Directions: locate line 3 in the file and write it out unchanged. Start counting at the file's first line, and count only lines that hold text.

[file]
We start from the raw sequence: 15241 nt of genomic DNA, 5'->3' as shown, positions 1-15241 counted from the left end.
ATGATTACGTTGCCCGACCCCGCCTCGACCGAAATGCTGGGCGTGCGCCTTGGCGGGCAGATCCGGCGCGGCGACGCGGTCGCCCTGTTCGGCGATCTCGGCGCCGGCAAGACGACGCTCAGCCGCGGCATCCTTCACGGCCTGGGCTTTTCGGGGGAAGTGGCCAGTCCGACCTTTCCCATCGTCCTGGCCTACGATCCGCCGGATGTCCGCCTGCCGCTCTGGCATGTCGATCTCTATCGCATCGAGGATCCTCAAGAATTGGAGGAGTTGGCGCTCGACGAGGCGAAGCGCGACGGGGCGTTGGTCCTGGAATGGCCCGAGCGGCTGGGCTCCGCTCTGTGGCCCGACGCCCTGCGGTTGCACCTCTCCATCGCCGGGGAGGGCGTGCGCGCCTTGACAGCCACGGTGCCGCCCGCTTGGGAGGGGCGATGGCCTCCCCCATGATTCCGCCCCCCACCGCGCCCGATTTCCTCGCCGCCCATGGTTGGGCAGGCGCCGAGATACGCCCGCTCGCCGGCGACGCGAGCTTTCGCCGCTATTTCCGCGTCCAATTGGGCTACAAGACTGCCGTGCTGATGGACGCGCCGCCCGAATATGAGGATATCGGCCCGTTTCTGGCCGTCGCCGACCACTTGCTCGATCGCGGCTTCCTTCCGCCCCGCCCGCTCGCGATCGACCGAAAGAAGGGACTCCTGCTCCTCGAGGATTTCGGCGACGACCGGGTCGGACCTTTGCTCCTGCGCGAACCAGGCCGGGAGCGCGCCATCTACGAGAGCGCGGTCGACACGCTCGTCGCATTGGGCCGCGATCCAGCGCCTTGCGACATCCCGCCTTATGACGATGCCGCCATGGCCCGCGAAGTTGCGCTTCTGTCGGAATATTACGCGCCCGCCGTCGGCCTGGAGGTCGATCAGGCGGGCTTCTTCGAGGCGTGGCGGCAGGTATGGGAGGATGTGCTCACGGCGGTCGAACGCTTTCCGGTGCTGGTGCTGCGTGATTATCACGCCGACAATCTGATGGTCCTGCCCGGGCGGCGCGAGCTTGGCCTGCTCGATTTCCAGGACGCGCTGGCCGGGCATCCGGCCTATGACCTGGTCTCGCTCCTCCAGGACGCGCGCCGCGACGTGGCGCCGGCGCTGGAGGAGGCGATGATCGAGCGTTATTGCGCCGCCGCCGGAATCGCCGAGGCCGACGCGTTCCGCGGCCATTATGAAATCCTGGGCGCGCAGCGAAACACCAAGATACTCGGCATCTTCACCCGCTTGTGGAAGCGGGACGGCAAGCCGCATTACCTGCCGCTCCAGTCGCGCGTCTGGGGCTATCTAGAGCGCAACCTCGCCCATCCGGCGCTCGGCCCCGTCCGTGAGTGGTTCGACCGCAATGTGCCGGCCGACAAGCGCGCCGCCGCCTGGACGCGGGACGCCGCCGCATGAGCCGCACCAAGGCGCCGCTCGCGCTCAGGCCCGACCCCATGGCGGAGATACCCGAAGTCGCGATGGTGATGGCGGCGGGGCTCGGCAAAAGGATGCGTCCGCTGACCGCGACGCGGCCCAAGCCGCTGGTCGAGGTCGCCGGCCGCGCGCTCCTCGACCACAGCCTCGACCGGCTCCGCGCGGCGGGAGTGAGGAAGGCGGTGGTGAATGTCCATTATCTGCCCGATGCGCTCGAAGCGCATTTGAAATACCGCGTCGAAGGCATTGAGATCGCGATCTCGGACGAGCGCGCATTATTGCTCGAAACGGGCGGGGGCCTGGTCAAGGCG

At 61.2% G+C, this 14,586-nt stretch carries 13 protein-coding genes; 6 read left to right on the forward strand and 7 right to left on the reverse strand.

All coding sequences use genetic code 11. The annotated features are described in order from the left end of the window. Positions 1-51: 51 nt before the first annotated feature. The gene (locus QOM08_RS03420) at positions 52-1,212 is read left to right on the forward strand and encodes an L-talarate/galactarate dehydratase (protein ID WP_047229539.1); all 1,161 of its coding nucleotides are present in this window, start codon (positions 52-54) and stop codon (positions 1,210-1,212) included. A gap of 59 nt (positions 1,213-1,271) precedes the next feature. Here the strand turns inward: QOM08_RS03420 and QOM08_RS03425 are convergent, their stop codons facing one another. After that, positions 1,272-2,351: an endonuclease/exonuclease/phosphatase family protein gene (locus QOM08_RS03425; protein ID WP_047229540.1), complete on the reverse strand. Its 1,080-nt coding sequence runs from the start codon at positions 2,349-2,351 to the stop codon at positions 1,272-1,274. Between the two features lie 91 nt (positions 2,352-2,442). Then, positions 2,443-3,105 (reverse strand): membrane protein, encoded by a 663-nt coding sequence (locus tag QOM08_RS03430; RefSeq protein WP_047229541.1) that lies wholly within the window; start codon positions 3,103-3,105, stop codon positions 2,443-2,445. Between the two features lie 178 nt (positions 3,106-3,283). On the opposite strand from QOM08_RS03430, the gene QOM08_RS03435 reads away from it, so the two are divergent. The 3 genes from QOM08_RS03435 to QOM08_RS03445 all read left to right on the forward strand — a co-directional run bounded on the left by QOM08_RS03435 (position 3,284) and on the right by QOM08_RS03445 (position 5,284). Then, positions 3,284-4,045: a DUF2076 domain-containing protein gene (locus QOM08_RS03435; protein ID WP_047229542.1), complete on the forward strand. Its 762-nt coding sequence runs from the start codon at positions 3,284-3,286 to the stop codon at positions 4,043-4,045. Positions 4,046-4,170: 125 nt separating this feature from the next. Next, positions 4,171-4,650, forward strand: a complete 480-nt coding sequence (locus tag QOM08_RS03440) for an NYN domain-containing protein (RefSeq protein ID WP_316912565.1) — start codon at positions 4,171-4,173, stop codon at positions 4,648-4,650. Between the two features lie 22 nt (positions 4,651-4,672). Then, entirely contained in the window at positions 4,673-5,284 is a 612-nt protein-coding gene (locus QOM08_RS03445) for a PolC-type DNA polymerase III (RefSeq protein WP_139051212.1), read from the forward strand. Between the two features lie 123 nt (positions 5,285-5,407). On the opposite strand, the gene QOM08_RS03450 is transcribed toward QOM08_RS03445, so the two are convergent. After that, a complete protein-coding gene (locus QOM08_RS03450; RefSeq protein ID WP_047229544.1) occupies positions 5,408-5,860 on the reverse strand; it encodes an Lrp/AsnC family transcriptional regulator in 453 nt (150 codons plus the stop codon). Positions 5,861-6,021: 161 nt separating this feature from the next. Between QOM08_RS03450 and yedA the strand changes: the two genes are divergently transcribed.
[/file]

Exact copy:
At 61.2% G+C, this 14,586-nt stretch carries 13 protein-coding genes; 6 read left to right on the forward strand and 7 right to left on the reverse strand.